Data were extracted (CJSH, TR, JC) using a data extraction form, which was piloted on two full-text articles, and independently crossed-checked by a second reviewer (AM, RB). Disagreements were resolved through discussion.
The following outcomes data were collected: description (i.e. PA, PA intensity, steps, ST); measurement (i.e. assessment tool, including model of accelerometer or pedometer); units (e.g. min/hr); method of data processing; accelerometer cut-points for classifying the intensity of PA or ST; epochs (i.e. the usual accelerometer stored magnitude of accelerations at fixed recording intervals); and the number of time points, attrition and missing data.
Additional data extracted were: publication details (authors, year, study design, country); population (sample size, age [mean, SD/SE, range], gender); exposure (description of availability and number of outdoor play spaces, number and types of fixed and/or portable outdoor play equipment, use of outdoor space external to ECEC setting, outdoor play intervention, outdoor play time, assessment tools of exposure [including units where applicable], duration, frequency); comparison condition (description of the availability and number of indoor play/physical activity space and dedicated indoor play time, duration, frequency); and results at baseline and, where applicable, follow-ups (effect estimates and CIs [SD/SE] and/or mean/median [SD/SE] for each time point and/or effect direction).
Study risk of bias
Modified versions of the Critical Appraisal Skill Program (CASP) tools for RCTs, case control studies and cohort studies were used to assess risk of bias in eligible studies. The modifications can be found in Additional file 3. The different tools, which apply to specific study designs, prompted reviewers to consider each study’s design validity and quality of results [41,42,43]. The tools cover domains including acceptability of recruitment, measurement of exposure and outcome, accounting for confounding factors, adequate follow-up, and precision and trustworthiness of results.
All studies were independently assessed in duplicate (TR and AM, HT and AM, HT and RB, or RB and AM). Reviewers selected a response of ‘yes’, ‘can’t tell’ or ‘no’ against each item. Discrepancies were resolved through discussion. Studies with > 50% of ‘yes’ responses were deemed to be at low risk of bias.
Data were unsuitable for the planned within-subject multivariate meta-analysis, for several reasons: i) uncertainty of covariance between PA levels indoors and outdoors; ii) incomparable exposure measurements (outdoor play area size); and iii) too few studies (remaining exposures). Therefore, narrative synthesis was adopted in-line with Synthesis Without Meta-analysis (SWiM) guidance .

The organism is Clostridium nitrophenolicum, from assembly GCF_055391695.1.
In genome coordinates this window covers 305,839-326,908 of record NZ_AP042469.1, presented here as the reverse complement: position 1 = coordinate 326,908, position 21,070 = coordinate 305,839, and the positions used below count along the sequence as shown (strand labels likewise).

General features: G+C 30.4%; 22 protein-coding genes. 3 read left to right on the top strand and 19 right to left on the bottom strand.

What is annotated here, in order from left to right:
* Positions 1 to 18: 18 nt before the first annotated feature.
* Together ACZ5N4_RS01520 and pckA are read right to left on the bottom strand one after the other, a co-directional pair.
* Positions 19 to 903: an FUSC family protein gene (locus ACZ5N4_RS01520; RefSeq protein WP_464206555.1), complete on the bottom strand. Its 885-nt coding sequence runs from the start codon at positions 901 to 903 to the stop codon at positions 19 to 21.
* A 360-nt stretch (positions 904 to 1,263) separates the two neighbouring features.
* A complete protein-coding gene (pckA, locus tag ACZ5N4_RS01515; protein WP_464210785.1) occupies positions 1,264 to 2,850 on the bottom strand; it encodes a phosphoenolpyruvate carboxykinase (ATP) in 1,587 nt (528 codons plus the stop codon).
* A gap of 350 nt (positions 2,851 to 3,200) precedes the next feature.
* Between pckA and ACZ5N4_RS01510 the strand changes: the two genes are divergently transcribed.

Studies were grouped by exposure and then by outcome. Where possible (i.e. for MVPA for the outdoor versus indoor play comparison, and MVPA and ST for the exposure outdoor play area size), mean differences were calculated, and the interpretation of effects was based on confidence intervals if reported. Data were further prepared for synthesis by calculating means and SDs as appropriate. When necessary, standard deviations were calculated from standard error statistics and confidence intervals or estimated from p-values and between group t-statistics. Where data were unsuitable for conversion, the units of measures reported by the study authors were used.
Effect direction plots were generated for each exposure to ascertain if there was any evidence of effect for each outcome . Data were suitable for inclusion in plots whereby two or more studies examined the same outcome, irrespective of measurement units. The plots visualised the study design, sample size, risk of bias and effect direction for each study, and provided an overall summary effect direction across the studies for each outcome. Bar charts were created for the exposures outdoor time and outdoor play area size, depicting min/h in ECEC for MVPA, ST and LPA (outdoor time only), which were converted from reported data.
Where data allowed, results were presented indicating different accelerometer cut-points used by the study authors and child gender. The proposed subgroup analyses by follow-up duration and studies with within-person outcome assessment were not performed due to the high proportion of cross-sectional designs examining within-person comparisons of indoor versus outdoor.
Reporting bias assessment
Publication bias assessment was planned but not performed as fewer than 10 studies assessed any single outcome .